Mark Antony, A Plain Blunt Man

B1944

The author has provided a very readable review of Mark Antony, based on careful research. He shows Mark Antony as a pivotal figure with a precise political vision for the Roman world and places him in a fresh perspective. This differs from many previously accepted reviews of Mark Antony but the case is convincingly argued. Undoubtedly, others will take a fresh look in the future and may present a different set of views which is inevitable because of the way that evidence was recorded and presented, mostly by people who supported other Roman factions and were keen to present those they supported in a favourable light.

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NAME: Mark Antony, A Plain Blunt Man
CATEGORY: Book Reviews
DATE: 280214
FILE: R1944
AUTHOR: Paolo de Ruggiero
PUBLISHER: Pen & Sword
BINDING: hard back
PAGES: 295
PRICE: £25.00
GENRE: Non Fiction
SUBJECT: Roman Republic, Roman Empire, Cleopatra VII, Battle of Actium, Octavia, Herod the Great, Brutus, Octavian Augustus, Gaius Julius Caesar, Cicero, Ptolemy XII
ISBN: 1-78346-270-1
IMAGE: B1944.jpg
BUYNOW: http://tinyurl.com/ppfjkkw
LINKS:
DESCRIPTION: Mark Antony is one of the best remembered Romans and yet in most respects he is one of the least accomplished. He lived in one of the most significant periods in recorded history, at the time of Rome’s move from a republic to an empire and at the birth of a new religion. He was undoubtedly a capable and experienced soldier who served in Judea as a cavalry commander and with distinction in Gaul where he supported his uncle Julius Caesar and was decisive in the defeat of conspirators at Philippi.

Mark Antony has acquired many detractors, both in his lifetime and in history. Many write him off as a simple soldier but although he was an experienced and largely successful soldier, he was much more. In another time he could well have become an Emperor of Rome and came from one of the great patrician families. Of course, becoming Emperor was often a bitter sweet success because many a Roman General was propelled by circumstances and his troops into the position, only to then become the target of conspirators, often falling to the assassin.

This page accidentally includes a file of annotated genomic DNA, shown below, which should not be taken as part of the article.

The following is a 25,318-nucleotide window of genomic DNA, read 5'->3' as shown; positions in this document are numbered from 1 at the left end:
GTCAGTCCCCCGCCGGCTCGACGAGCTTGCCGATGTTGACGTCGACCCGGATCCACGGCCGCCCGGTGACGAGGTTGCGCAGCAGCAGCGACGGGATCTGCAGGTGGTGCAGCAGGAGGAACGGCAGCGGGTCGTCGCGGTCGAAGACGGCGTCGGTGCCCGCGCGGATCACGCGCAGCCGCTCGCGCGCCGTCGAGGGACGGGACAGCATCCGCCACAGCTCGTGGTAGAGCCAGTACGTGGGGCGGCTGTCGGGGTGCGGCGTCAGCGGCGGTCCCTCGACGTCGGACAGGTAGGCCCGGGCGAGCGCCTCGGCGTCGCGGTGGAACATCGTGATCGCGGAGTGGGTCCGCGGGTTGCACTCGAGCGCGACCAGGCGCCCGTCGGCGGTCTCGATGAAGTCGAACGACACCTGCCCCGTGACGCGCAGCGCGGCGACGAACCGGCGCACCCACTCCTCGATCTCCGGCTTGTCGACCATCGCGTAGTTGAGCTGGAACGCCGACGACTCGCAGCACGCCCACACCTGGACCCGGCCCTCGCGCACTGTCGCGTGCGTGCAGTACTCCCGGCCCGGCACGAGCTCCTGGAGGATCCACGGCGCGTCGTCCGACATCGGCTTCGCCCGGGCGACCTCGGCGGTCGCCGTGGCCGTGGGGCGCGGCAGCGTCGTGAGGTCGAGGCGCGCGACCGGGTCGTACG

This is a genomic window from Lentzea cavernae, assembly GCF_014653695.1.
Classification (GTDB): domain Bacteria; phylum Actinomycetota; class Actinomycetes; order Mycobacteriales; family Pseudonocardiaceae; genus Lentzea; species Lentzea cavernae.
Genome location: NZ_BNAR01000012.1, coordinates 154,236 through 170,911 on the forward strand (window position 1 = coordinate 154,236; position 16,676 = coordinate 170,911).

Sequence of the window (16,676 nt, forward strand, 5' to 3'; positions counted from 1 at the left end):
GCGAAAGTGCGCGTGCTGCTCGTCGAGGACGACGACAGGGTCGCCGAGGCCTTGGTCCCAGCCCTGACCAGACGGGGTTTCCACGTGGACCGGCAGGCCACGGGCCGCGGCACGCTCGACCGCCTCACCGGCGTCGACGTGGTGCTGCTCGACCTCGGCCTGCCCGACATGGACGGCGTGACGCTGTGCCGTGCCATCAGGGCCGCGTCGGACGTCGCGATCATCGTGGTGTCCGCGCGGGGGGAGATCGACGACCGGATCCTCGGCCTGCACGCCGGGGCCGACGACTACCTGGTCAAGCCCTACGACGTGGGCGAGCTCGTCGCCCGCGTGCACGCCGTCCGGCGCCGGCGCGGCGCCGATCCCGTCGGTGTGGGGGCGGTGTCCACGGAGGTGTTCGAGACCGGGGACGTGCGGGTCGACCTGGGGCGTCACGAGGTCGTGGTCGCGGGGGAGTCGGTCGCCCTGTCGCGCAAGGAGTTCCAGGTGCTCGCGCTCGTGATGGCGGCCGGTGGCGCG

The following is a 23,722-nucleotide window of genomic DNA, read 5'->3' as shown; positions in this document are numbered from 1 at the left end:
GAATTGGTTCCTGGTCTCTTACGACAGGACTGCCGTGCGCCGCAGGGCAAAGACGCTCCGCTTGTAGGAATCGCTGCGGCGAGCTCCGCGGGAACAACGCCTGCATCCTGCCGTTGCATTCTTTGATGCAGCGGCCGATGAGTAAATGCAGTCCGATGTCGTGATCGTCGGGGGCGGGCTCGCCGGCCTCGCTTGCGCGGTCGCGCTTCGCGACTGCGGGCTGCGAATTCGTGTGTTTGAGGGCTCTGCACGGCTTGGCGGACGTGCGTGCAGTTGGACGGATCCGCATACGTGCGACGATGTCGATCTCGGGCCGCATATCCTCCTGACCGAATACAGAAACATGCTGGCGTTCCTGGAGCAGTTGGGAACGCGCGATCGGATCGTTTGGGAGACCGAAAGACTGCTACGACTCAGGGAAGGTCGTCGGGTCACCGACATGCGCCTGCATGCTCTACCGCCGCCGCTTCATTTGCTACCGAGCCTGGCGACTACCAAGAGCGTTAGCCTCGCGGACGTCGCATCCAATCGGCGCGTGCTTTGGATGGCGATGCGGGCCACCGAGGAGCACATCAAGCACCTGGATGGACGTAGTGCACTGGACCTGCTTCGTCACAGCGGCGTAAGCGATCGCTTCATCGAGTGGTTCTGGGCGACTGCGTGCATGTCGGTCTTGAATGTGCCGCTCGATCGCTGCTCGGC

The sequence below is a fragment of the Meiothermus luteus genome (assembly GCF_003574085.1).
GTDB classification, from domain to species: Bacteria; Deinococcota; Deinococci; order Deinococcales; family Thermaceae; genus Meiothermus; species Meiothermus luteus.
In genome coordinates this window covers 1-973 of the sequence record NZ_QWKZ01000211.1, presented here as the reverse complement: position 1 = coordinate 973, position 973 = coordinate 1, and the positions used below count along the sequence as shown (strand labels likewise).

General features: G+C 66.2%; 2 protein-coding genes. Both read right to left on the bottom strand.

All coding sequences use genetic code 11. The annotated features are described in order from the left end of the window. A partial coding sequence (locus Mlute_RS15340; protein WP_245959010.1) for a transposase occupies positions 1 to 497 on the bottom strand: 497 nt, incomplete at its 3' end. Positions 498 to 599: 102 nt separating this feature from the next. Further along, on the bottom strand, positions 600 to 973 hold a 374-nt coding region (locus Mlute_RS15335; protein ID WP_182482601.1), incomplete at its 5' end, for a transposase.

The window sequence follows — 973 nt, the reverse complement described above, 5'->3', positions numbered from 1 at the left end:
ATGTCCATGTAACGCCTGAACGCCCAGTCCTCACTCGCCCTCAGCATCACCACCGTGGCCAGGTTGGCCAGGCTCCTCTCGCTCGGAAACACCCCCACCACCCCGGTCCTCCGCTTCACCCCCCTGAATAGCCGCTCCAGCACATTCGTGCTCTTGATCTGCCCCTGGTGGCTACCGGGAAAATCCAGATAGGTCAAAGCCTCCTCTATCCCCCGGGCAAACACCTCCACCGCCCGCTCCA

Mark Antony probably only became widely known in history because he survived the assassination of his uncle Julius Caesar and Shakespeare used him to present the obituary moments after his uncle was killed. There have been several theories to explain his escape, but it may have been as simple as the assassins considering him as a potential ally at least in the short term.

His relationship with the Egyptian Queen Cleopatra may be another reason why he has survived in history. Several of the senior characters in Ancient Rome took a broadly similar path from the centre stage. When the enemies mobilized in Rome, it was a logical escape route to flee to Greece and then on to Egypt where there was a prospect of bringing together supporters and then taking on the enemies in Rome.

In his relationship with Cleopatra, it was as much an affair of state as an affair between a man and a woman. Cleopatra needed a Roman protector as much as Mark Antony needed a base from which to attack his enemies. He has often been portrayed as Cleopatra’s puppet, but that is not backed by the evidence.

The author has provided a very readable review of Mark Antony, based on careful research. He shows Mark Antony as a pivotal figure with a precise political vision for the Roman world and places him in a fresh perspective. This differs from many previously accepted reviews of Mark Antony but the case is convincingly argued. Undoubtedly, others will take a fresh look in the future and may present a different set of views which is inevitable because of the way that evidence was recorded and presented, mostly by people who supported other Roman factions and were keen to present those they supported in a favourable light.

For anyone beginning to develop an interest in the story of Ancient Rome, this is a very good point to start because it is set at the point where the Republic gave way to the Empire, and also because it is set at the birth of a major new religion that was eventually embraced by Roman Empires and adapted to suit their views of gods and religion. Beyond those cardinal points, the author has produced an elegant account that is easy to read without the need to develop a narrow academic focus that makes so many otherwise good studies impenetrable.

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